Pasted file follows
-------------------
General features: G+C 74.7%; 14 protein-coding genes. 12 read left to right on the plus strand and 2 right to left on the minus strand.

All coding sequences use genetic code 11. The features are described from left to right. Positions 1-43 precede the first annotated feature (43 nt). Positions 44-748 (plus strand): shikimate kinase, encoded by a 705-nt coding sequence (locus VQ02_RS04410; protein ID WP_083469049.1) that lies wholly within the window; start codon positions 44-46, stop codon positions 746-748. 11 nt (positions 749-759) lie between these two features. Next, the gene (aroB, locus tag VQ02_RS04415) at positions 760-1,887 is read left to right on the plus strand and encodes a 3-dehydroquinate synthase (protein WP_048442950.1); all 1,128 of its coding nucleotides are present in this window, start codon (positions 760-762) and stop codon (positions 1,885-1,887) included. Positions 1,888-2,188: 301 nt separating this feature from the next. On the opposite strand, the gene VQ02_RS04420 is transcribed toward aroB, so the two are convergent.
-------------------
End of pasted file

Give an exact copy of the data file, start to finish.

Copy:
General features: G+C 74.7%; 14 protein-coding genes. 12 read left to right on the plus strand and 2 right to left on the minus strand.

All coding sequences use genetic code 11. The features are described from left to right. Positions 1-43 precede the first annotated feature (43 nt). Positions 44-748 (plus strand): shikimate kinase, encoded by a 705-nt coding sequence (locus VQ02_RS04410; protein ID WP_083469049.1) that lies wholly within the window; start codon positions 44-46, stop codon positions 746-748. 11 nt (positions 749-759) lie between these two features. Next, the gene (aroB, locus tag VQ02_RS04415) at positions 760-1,887 is read left to right on the plus strand and encodes a 3-dehydroquinate synthase (protein WP_048442950.1); all 1,128 of its coding nucleotides are present in this window, start codon (positions 760-762) and stop codon (positions 1,885-1,887) included. Positions 1,888-2,188: 301 nt separating this feature from the next. On the opposite strand, the gene VQ02_RS04420 is transcribed toward aroB, so the two are convergent.